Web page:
Inevitability Doctrine Law and Legal Definition
Inevitability Doctrine or inevitable-disclosure doctrine is a legal principle applicable to trade secrets. Under this doctrine, that former employer could prevent an employee from taking that job and prevent the new employer from hiring the employee merely because the employee had such knowledge that would “inevitably” be disclosed. The plaintiff must prove that the former employee has confidential information and will not be able to avoid using that knowledge to unfairly compete against the plaintiff. The principle behind this doctrine is that an employee with knowledge of a former employer’s trade secrets would “inevitably” disclose the same to the new employer since the nature of the new job would lead to such disclosures, provided that the new and old employers are competitors.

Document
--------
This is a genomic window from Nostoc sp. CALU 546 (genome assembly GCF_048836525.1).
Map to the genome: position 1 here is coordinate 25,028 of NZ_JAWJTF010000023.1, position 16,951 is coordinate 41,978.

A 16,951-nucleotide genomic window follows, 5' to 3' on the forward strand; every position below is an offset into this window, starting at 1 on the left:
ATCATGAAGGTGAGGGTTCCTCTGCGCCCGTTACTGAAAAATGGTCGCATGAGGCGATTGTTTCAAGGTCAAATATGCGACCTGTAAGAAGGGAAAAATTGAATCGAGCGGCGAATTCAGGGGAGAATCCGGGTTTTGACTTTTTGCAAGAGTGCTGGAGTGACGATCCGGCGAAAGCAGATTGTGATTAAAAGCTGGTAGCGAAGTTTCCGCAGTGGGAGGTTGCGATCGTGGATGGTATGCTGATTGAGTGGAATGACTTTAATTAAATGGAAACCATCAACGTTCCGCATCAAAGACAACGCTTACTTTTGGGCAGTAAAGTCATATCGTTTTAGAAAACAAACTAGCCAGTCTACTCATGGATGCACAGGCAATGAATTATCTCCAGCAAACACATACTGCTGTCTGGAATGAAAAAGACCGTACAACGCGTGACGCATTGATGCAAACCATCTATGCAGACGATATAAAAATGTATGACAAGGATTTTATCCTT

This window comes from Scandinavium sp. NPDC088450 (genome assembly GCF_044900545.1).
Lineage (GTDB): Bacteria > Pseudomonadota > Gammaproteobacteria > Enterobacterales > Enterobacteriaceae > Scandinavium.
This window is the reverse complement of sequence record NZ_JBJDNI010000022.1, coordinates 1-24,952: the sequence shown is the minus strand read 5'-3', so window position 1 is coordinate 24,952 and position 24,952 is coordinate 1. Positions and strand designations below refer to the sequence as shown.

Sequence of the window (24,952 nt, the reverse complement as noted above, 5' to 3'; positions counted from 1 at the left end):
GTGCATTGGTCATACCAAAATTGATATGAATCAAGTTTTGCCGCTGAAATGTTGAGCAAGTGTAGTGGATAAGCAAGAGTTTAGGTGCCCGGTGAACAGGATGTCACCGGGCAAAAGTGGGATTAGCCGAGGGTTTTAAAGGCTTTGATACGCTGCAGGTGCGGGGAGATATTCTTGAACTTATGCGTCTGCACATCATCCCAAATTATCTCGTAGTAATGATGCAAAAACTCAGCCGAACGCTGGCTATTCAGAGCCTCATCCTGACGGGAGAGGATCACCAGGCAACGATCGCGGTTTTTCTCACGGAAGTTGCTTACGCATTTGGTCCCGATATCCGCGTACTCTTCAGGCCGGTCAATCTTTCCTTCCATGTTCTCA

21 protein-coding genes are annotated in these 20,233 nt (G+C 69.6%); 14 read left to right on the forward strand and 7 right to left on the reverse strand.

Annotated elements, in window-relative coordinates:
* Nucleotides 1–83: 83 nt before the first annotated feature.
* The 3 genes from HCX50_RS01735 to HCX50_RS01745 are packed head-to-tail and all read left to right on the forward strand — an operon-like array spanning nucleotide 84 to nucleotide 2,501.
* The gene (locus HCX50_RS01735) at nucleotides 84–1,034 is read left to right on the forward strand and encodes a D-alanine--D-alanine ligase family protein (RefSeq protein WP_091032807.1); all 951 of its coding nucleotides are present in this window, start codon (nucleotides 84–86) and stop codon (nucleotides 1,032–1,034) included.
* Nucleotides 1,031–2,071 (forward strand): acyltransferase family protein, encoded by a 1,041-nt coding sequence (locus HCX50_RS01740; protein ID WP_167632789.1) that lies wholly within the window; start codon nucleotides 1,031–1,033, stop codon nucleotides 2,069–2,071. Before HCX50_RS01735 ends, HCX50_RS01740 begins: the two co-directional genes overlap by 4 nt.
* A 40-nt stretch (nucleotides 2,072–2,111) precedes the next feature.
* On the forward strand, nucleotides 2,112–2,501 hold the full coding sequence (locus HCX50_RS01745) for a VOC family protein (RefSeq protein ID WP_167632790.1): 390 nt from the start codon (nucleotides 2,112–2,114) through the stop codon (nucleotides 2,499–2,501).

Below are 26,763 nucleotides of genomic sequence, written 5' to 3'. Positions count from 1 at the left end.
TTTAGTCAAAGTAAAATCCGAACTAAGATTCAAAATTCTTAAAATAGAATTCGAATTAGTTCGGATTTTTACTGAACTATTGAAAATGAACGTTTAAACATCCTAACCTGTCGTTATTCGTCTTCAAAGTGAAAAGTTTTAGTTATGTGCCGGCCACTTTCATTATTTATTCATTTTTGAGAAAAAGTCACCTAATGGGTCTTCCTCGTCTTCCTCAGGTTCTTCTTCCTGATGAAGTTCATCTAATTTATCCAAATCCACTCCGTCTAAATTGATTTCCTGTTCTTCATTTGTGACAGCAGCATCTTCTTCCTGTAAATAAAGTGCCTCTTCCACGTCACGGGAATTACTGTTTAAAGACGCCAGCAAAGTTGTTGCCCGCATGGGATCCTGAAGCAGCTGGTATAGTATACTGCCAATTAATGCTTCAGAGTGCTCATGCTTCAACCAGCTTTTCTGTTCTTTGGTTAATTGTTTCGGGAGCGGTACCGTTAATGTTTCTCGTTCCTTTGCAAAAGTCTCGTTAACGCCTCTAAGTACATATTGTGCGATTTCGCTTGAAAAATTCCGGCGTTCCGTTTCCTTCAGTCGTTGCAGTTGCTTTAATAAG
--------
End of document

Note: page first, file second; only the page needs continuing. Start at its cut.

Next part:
The doctrine has been adopted in some states but has been rejected by others on grounds that it effectively turns a nondisclosure agreement into a disfavored noncompetition agreement. The doctrine finds coherent expression in a case PepsiCo, Inc. v. Redmond, 54 F.3d 1262 (7th Cir. Ill. 1995) where the plaintiff PepsiCo filed an action to enjoin a former employee of plaintiff, from divulging its trade secrets and confidential information in his new job and from assuming any duties in his new job relating to beverage pricing, marketing, and distribution. The injunction granted was affirmed holding that plaintiff may prove a claim of trade secret misappropriation by demonstrating that defendant's new employment would inevitably lead him to rely on plaintiff's trade secrets. Plaintiff proved that defendant possessed extensive confidential information and, in his new job, would inevitably use this information.
Inevitability Doctrine is also called Inevitable-Misappropriation Doctrine.